sábado, 17 de marzo de 2007

Proposals and partnership, not protests

Strategy suggests increased collaboration with authorities and accountability
By Jesús Ibarra,
Mar 16, 2007
Atencion San Miguel

A partnership between citizens and the municipal government that is based on the law and transparency is essential to protect San Miguel’s colonial heritage and its natural and cultural resources, according to Alberto Székely, an international legal expert on development and the environment.
Former ambassador Székely, a lawyer from Mexico City, told more than 200 people on March 9 at the Museo Allende that the future of San Miguel cannot be discussed in an atmosphere of confrontation between authorities and the citizenry, such as that fueled by the authorization of legally questionable urban development projects.

Székely introduced and discussed a 27-point strategy that offers guidance on enhancing cooperation between citizens, City Hall and the state congress; on protecting the environment and San Miguel’s cultural heritage; regulating urban development; and increasing transparency and accountability in local government, among other issues. The complete document is available at www.vaporsanmiguel.blogspot.com.

“The only way [to avoid confrontation] is to ensure that the government does not act alone,” he said. According to Székely, authorities must act with transparency and “perform their duties in plain sight…. This can only be ensured if citizens are also responsible and committed to participate.”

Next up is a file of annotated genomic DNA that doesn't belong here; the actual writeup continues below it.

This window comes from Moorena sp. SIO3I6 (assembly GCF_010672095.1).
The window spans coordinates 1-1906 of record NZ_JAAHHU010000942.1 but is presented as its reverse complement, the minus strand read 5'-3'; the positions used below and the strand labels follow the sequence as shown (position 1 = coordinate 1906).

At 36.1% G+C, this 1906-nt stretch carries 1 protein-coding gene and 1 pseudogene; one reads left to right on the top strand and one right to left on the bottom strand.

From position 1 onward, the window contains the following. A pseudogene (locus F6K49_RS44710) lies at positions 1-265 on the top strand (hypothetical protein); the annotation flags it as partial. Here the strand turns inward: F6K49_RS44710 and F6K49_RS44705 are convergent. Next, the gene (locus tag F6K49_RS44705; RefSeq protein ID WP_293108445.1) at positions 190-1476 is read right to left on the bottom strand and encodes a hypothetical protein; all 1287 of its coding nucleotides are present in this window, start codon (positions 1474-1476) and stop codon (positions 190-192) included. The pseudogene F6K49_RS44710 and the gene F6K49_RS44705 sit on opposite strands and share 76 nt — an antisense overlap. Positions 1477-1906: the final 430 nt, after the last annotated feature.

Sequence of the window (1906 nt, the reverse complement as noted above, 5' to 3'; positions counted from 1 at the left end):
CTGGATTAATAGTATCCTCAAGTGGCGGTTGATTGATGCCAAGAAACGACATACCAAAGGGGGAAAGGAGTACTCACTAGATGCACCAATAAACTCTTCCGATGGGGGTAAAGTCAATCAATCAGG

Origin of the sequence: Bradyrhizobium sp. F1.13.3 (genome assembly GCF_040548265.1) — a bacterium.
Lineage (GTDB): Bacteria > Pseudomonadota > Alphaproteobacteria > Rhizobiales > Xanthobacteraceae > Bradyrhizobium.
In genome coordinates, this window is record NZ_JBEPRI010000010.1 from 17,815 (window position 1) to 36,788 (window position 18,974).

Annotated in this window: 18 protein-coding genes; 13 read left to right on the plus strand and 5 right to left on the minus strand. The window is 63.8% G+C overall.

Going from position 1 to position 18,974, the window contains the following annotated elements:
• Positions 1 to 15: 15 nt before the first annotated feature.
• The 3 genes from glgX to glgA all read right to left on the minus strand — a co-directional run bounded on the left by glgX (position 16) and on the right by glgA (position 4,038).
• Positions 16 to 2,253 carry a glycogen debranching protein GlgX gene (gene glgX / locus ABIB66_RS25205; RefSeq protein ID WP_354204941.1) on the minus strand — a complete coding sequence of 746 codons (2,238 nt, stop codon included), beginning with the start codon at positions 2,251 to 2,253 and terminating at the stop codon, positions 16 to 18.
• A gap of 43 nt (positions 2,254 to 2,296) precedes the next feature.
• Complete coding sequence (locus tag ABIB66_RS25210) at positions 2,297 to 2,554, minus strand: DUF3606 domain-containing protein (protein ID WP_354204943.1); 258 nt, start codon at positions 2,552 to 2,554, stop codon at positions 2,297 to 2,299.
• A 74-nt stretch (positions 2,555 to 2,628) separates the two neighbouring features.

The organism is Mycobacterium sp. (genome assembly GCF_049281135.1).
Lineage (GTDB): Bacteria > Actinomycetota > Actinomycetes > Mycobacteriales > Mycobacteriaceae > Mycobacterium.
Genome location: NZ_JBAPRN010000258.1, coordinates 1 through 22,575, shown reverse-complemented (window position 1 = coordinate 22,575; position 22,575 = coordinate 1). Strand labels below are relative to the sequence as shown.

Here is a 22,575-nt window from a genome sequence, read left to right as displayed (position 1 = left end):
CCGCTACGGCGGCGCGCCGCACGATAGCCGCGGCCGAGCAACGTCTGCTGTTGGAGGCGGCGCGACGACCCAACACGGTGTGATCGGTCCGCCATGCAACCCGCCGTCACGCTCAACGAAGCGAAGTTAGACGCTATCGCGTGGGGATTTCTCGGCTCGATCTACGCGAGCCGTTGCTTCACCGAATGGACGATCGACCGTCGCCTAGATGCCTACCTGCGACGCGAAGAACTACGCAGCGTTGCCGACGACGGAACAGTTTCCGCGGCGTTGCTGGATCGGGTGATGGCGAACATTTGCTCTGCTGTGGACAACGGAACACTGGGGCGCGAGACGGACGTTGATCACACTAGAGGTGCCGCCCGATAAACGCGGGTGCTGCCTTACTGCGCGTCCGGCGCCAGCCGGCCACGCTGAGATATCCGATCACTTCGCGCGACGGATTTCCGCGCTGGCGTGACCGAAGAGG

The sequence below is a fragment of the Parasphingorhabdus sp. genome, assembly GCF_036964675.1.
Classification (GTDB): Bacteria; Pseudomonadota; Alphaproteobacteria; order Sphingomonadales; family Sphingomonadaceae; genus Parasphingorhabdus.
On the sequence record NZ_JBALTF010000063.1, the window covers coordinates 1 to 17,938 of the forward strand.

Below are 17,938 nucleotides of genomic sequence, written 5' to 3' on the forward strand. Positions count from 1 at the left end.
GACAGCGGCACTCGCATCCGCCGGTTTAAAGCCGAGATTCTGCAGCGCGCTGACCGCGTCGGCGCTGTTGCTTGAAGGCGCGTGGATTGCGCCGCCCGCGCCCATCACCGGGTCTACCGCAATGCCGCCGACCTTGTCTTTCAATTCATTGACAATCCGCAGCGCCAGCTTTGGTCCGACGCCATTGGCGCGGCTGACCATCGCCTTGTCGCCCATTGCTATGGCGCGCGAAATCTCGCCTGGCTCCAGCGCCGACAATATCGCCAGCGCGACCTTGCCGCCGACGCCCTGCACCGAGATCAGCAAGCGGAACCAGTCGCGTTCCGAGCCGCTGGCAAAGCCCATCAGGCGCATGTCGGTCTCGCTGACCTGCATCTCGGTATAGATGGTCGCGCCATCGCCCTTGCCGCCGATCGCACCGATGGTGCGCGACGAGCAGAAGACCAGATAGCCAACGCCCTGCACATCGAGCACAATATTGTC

Several members of the city government, including assistant mayor Rodolfo Jurado and city council secretary Christopher Finkelstein Franyuti, as well as prominent developer Raul Araiza, owner of the El Caracol condo project that spurred protests against uncontrolled development, were in attendance. Mayor Jesús Correa was not present.

Authorities generally responded favorably to the meeting. “I am glad to see a more organized proposal for citizen participation,” said Jurado. For Finkelstein, the proposal was a positive exercise in democracy. “It was time to see more serious and analytical proposals. Together, authorities and citizens can achieve important advances for the benefit of San Miguel,” he commented. “This situation sends a message to the authorities that improving communication with the public is important.”

Székely first visited San Miguel in January 2007 at the invitation of the newly formed citizens’ group Basta Ya to discuss the importance of citizens’ participating to protect local resources. In this second visit, he reiterated that he was not “coming to confront, but to propose alternatives for cooperation—for citizens to substitute proposals for protests; for developers to have clear legal guidelines for investing in city development; and for authorities to become open to collaboration with citizens.”

Székely emphasized that he is not influenced by the interests of any political party.

He and his team of legal advisors will advise both citizens and authorities to work within established legal parameters and demonstrate it is an unclear legal framework that inhibits employment and investment. “We do not want to add fuel to the fire, but to extinguish it immediately,” he said.

As for the question of participation of expats, Székely explained that Article 1 of the Mexican Constitution permits participation by foreign residents in Mexico in civic or social acts; however, they may not participate in political activities. “All citizens must behave in a peaceful and respectful way,” he said. “And authorities are not permitted to use any means to inhibit the expression of complaints and demands.”